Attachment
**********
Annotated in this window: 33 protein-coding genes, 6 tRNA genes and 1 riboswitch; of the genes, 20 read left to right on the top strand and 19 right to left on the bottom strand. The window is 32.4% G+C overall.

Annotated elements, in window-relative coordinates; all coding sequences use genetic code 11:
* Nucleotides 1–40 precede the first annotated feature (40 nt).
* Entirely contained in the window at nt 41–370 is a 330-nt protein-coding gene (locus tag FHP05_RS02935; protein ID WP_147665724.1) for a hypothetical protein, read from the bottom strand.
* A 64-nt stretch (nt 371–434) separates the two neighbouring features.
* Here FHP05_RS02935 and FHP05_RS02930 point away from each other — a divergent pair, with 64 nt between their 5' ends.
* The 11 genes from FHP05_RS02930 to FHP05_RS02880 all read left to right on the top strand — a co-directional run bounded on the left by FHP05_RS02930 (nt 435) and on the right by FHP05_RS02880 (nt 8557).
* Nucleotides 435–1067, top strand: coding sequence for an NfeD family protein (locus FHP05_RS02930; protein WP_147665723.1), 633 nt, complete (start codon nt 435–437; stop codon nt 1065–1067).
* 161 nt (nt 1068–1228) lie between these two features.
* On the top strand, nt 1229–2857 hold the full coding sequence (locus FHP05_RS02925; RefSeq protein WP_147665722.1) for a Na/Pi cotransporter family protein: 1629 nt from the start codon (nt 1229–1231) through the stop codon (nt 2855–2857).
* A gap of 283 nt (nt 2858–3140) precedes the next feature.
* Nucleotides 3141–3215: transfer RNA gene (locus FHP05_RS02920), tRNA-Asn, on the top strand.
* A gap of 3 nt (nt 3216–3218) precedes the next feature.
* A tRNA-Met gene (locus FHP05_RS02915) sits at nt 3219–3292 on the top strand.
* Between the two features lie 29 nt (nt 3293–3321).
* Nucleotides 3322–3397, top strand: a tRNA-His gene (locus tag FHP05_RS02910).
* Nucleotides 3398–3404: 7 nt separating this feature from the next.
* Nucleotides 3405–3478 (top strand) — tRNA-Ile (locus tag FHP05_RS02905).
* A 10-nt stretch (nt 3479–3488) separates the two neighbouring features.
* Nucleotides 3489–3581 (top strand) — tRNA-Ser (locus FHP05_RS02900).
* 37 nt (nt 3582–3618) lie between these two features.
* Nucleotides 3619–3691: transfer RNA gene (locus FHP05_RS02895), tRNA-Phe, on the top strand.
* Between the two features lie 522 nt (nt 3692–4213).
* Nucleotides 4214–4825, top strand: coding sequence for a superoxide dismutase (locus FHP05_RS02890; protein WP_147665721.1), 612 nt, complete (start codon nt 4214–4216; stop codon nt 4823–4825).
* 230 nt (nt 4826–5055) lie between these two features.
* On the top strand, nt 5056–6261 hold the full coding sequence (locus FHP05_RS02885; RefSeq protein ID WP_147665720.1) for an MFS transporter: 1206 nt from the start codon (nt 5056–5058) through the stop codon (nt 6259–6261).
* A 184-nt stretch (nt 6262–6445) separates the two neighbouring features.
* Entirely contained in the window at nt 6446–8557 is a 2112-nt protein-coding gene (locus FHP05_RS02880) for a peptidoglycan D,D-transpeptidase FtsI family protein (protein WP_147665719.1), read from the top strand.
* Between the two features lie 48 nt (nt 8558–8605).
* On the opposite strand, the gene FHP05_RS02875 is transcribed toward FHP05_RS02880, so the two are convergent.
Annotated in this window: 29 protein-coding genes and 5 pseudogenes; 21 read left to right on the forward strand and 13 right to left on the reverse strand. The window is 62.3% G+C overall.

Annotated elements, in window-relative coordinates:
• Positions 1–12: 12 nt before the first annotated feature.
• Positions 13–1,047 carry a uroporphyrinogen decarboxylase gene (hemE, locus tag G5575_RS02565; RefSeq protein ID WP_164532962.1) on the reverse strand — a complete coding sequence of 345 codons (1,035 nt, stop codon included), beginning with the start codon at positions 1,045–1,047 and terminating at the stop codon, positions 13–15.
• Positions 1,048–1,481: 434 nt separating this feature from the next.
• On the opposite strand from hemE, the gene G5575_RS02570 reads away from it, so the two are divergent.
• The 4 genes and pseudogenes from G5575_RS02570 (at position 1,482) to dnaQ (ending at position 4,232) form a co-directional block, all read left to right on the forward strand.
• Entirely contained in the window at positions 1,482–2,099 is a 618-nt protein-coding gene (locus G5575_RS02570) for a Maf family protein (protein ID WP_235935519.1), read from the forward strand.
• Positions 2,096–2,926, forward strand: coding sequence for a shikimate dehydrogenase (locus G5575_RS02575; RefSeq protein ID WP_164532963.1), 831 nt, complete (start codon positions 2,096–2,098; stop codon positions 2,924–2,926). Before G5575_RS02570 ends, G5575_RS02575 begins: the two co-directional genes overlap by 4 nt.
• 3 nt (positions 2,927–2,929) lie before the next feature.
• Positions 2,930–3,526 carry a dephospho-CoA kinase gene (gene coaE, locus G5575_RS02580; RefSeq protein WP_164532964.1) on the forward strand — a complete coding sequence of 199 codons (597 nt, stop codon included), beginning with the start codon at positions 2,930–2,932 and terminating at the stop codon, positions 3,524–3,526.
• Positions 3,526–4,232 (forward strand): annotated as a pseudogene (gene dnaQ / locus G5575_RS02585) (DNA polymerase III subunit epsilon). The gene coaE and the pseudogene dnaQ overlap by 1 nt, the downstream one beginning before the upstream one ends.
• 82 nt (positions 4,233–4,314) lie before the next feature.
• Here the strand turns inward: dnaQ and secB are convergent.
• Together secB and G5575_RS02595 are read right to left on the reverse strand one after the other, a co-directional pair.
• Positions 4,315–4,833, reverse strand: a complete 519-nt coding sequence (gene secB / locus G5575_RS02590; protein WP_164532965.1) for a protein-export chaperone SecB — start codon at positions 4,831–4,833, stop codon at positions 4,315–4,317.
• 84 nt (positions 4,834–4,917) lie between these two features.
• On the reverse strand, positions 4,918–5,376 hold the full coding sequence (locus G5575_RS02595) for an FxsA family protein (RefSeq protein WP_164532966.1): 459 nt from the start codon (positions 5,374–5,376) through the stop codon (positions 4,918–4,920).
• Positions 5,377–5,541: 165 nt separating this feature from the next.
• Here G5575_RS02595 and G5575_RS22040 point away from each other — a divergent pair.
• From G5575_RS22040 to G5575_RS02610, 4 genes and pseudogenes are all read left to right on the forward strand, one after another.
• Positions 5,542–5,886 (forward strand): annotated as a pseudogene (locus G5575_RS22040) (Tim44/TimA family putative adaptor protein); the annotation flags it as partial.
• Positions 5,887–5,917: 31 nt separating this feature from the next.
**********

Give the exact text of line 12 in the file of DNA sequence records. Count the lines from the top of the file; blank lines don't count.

* Nucleotides 3141–3215: transfer RNA gene (locus FHP05_RS02920), tRNA-Asn, on the top strand.